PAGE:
Laryngitis is an inflammation of larynx (vocal cord) from overuse the voice, irritation or infection.
Inside the larynx vocal cords —this is the two folds of mucous membrane covering muscle and cartilage. Normally, your vocal cords open and close smoothly, forming sounds through their movement and vibration.
But with laryngitis, vocal cords become inflamed or irritated. This causet the swelling in vocal cords, which distorts the sounds produced by air passing over them. As a result, voice sounds hoarse.
Laryngitis may be acute or chronic. Most cases of laryngitis are triggered by a temporary viral infection and aren't serious. Persistent hoarseness can sometimes signal a more serious underlying medical condition.
In most cases laryngitis symptoms last less than a couple of weeks and are caused by something minor, such as a virus. Less often, laryngitis symptoms are caused by something more serious or long lasting. Laryngitis signs and symptoms can include:
- Weak voice or voice loss
- Tickling sensation and rawness in your throat
- Sore throat
- Dry throat
- Dry cough
Most cases of laryngitis are temporary and improve after the underlying cause gets better. Causes of acute laryngitis include:
- Viral infections similar to those that cause a cold
- Vocal strain, caused by yelling or overusing your voice
- Bacterial infections, although these are less common
Laryngitis that lasts longer than three weeks is known as chronic laryngitis. This type of laryngitis is generally caused by exposure to irritants over time. Chronic laryngitis can cause vocal cord strain and injuries or growths on the vocal cords (polyps or nodules). Chronic laryngitis can be caused by:
- Inhaled irritants, such as chemical fumes, allergens or smoke
- Acid reflux, also called gastroesophageal reflux disease (GERD)
- Chronic sinusitis
- Excessive alcohol use
- Habitual overuse of your voice (such as in singers or cheerleaders)
Less common causes of chronic laryngitis include:
- Bacterial or fungal infections
- Infections with certain parasites
Other causes of chronic hoarseness include:
- Vocal cord paralysis, which can result from nerve injury due to surgery, injury to the chest or neck, cancer, nerve disorders, or other health conditions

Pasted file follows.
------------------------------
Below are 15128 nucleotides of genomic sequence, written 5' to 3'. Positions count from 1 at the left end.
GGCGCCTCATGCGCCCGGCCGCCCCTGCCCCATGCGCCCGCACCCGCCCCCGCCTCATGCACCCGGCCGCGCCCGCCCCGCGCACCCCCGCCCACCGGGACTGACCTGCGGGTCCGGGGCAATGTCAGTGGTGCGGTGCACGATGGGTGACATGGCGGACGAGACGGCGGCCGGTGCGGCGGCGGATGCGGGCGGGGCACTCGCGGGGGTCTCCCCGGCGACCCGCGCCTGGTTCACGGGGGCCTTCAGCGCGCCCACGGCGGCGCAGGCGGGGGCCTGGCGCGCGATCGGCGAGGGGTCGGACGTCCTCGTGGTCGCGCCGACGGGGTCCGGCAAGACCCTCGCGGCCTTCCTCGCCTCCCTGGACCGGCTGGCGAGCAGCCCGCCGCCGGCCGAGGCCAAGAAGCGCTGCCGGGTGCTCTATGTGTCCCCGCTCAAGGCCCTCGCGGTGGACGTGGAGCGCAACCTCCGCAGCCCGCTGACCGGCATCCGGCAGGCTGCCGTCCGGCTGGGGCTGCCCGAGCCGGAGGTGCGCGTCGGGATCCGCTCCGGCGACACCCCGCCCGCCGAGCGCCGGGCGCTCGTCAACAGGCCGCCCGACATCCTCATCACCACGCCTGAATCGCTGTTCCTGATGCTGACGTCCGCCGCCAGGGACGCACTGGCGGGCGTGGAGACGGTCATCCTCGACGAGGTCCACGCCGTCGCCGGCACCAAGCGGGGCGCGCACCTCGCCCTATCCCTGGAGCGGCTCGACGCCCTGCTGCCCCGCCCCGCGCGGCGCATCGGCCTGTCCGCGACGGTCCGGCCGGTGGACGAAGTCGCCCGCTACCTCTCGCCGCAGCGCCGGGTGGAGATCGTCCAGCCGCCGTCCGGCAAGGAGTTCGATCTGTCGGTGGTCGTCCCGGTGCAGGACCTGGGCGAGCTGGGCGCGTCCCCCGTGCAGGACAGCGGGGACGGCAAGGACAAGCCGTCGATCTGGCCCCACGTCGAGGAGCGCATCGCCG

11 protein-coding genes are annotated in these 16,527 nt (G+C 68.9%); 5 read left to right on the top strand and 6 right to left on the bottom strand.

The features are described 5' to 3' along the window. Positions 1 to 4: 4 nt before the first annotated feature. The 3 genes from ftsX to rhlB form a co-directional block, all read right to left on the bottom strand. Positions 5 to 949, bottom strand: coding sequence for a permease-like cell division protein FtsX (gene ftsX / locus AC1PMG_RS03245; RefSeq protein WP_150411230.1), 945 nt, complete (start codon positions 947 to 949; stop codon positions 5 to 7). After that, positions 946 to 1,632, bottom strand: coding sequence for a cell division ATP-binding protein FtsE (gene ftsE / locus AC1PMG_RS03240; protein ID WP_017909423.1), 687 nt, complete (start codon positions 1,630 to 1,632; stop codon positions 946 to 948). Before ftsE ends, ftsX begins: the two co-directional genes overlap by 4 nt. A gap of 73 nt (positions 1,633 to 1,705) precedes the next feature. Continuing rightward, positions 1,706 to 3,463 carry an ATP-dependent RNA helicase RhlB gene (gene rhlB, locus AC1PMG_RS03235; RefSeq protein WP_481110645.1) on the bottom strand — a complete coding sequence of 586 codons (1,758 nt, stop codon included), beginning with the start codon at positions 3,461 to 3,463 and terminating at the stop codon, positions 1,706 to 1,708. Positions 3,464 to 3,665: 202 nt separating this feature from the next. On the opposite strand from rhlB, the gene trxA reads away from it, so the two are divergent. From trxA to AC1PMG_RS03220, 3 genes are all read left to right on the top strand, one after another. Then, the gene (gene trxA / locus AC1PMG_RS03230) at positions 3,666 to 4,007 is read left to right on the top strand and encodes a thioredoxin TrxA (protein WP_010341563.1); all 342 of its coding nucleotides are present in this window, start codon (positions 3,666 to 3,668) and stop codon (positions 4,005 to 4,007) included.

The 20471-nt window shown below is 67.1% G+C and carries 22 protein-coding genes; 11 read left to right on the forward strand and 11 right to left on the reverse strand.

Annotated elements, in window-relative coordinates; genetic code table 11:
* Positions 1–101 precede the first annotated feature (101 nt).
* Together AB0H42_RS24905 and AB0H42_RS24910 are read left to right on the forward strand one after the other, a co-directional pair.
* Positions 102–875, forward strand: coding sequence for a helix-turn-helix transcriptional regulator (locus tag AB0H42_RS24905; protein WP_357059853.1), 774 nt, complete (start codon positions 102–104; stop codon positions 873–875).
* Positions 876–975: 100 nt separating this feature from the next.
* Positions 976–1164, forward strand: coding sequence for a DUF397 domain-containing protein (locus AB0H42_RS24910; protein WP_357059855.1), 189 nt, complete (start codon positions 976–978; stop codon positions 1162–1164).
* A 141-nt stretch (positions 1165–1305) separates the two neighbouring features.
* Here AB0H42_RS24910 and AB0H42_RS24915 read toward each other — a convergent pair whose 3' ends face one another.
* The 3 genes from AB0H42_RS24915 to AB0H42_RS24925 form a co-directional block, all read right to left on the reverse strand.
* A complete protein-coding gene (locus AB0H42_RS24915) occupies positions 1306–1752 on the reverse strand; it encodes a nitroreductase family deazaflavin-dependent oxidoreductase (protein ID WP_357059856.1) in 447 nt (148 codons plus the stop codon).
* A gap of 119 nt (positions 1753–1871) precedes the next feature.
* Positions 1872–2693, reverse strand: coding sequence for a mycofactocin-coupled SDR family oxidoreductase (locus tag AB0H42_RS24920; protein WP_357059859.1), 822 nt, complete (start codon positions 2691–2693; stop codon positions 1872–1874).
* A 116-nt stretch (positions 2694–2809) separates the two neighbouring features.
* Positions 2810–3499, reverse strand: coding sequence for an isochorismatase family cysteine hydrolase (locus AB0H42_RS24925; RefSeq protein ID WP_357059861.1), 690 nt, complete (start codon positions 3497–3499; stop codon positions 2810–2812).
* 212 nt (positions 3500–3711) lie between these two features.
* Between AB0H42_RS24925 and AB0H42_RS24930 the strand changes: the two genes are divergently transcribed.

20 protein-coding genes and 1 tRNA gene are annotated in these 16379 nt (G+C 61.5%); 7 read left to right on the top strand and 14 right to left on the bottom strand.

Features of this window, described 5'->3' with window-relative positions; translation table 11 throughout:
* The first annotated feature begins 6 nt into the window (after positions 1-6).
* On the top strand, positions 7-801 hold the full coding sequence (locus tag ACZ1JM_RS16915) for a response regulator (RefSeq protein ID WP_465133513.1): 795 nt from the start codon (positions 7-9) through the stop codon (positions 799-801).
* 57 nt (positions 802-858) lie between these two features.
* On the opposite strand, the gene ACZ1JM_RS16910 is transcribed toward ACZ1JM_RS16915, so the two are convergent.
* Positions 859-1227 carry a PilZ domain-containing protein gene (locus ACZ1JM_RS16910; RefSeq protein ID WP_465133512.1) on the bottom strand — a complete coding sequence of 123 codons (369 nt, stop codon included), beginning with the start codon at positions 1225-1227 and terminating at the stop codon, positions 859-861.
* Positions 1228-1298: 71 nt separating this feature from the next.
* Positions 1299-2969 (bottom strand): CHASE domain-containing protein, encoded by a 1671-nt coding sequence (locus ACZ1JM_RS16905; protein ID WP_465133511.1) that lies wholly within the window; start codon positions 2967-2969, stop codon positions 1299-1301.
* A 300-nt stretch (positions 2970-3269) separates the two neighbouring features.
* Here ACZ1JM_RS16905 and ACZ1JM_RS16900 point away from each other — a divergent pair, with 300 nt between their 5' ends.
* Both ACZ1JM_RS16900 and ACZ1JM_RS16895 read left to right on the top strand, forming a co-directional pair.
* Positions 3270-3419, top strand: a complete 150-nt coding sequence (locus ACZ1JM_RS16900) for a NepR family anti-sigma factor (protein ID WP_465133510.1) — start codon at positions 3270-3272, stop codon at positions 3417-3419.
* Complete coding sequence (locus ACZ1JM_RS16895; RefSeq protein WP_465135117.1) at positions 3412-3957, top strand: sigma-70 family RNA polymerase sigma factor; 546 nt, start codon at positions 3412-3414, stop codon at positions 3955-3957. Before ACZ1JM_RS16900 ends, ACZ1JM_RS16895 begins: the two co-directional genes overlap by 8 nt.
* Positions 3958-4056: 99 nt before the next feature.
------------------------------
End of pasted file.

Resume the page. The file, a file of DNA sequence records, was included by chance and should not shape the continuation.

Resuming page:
- Bowing of the vocal cords
Risk factors for laryngitis include:
- Having a respiratory infection, such as a cold, bronchitis or sinusitis
- Exposure to irritating substances, such as cigarette smoke, excessive alcohol intake, stomach acid or workplace chemicals
- Overusing your voice, by speaking too much, speaking too loudly, shouting or singing
In some cases of laryngitis caused by infection, the infection may spread to other parts of the respiratory tract.
To prevent dryness or irritation to your vocal cords:
- Avoid smoking
- Limit alcohol and caffeine.
- Drink plenty of water.
- Keep spicy foods out of your diet
- Include a variety of healthy foods in your diet.
- Avoid clearing your throat
- Avoid upper respiratory infections. Wash your hands often, and avoid contact with people who have upper respiratory infections such as colds.
Aconitum. For laryngitis that comes on after exposure to cold and may be accompanied by a dry cough.
Allium cepa. For hoarseness associated with a cold and clear, watery discharge.
Argenticum nitricum. For laryngitis in nervous, restless individuals that may be brought on by yelling or singing.
Hepar sulphuricum. For laryngitis with barking cough that worsens in the morning.
Kali bichromicum. For laryngitis with a cough that is characterized by a stringy yellow mucus; this remedy is most appropriate for individuals who have a tickling sensation in the back of the throat with symptoms that worsen after drinking.e.t.c